This study shows that permeability to protein macromolecules occurs in celiac disease and that permeability is related both to disease state and to jejunal histologic findings. Patients with detectable ALA had villous atrophy more often, and a significantly higher level of ALA was found in those with villous atrophy than in those with normal jejunal histology. Our findings are in agreement with those of Husby et al. (5), but Pitcher-Wilmott et al. (31) found no abnormal protein permeability in celiac disease. Human ALA and bovine BLG were detected in 19 (45%) and four (10%) of our 42 subjects, respectively. We did not measure protein permeability in healthy controls, but in an earlier study we detected ALA in only one of 20 healthy infants older than 8 months (2,32).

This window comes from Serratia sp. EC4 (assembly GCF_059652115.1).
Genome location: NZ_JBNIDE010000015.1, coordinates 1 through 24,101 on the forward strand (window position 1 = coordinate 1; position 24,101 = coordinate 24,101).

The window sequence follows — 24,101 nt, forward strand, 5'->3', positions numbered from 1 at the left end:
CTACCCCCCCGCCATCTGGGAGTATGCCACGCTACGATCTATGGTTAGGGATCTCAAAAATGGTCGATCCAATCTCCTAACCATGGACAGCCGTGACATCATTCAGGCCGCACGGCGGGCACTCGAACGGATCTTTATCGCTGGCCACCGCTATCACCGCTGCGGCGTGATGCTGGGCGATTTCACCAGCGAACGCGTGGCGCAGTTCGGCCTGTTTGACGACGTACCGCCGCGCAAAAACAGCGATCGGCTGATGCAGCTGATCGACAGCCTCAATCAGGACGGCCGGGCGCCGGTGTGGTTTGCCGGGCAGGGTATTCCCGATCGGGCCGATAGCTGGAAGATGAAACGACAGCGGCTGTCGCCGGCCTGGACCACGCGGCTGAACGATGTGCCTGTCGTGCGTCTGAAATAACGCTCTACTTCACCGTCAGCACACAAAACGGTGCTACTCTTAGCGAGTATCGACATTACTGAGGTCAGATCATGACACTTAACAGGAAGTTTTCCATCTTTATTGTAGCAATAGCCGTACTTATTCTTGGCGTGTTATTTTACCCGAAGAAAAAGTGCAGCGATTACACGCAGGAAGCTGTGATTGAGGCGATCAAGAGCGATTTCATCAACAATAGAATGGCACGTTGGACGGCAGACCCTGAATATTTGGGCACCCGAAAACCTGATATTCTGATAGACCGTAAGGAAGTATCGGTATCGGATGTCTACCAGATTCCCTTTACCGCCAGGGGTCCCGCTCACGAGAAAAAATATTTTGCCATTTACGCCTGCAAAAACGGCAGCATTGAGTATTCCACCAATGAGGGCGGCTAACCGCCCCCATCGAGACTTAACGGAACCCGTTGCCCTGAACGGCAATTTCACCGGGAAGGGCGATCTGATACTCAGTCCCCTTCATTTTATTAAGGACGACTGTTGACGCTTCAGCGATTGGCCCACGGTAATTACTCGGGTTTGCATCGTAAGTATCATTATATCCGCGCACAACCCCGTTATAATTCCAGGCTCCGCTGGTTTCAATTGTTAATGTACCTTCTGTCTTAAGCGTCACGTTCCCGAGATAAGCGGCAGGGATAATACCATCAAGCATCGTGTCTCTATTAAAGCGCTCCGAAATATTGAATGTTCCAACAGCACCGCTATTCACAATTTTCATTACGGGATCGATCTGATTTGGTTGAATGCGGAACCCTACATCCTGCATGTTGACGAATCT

We have here demonstrated abnormal uptake of mannitol and lactulose in celiac disease patients with villous atrophy; mannitol absorption was decreased and lactulose increased. However, the relationship between permeability to protein macromolecules and to sugar probes was weak. Lactulose is thought to be absorbed intercellularly and its absorption to be augmented in mucosal damage (13,20). Permeability to protein is transcellular and occurs by endocytosis (33). In this study the absorption of ALA was increased in mucosal damage, but because there was no correlation with lactulose absorption, we speculate that ALA is absorbed by a different route than is lactulose. Jalonen et al. (6) found, in rotavirus gastroenteritis, a correlation between permeability to BLG and L/M ratio and an inverse correlation between BLG and mannitol but no correlation for lactulose. They and others (34) suggest that mannitol is absorbed transcellularly because its uptake diminishes in villous atrophy when the absorption area diminishes. Villous atrophy could also have changed the proportion of immature cells in the intestinal epithelium, leading to increased endocytosis (35) and increased BLG absorption; both mannitol and proteins would then be absorbed transcellularly, only the mechanisms being different. Accordingly, sugar molecules do not reflect protein permeability, and they should be used cautiously to interpret pathogenetic phenomena since in celiac disease it is the protein antigen gliadin and fractions of gliadin that are involved in immunologic reactions leading to mucosal damage of the small intestine. It is unlikely that increased gut permeability is a primary factor in the development of celiac disease because permeability changes normalize on a gluten-free diet and upon gluten challenge increase again (21), which also was shown in this study. Moreover, the L/M ratios in celiac disease patients with normal jejunal biopsy and in controls were similar.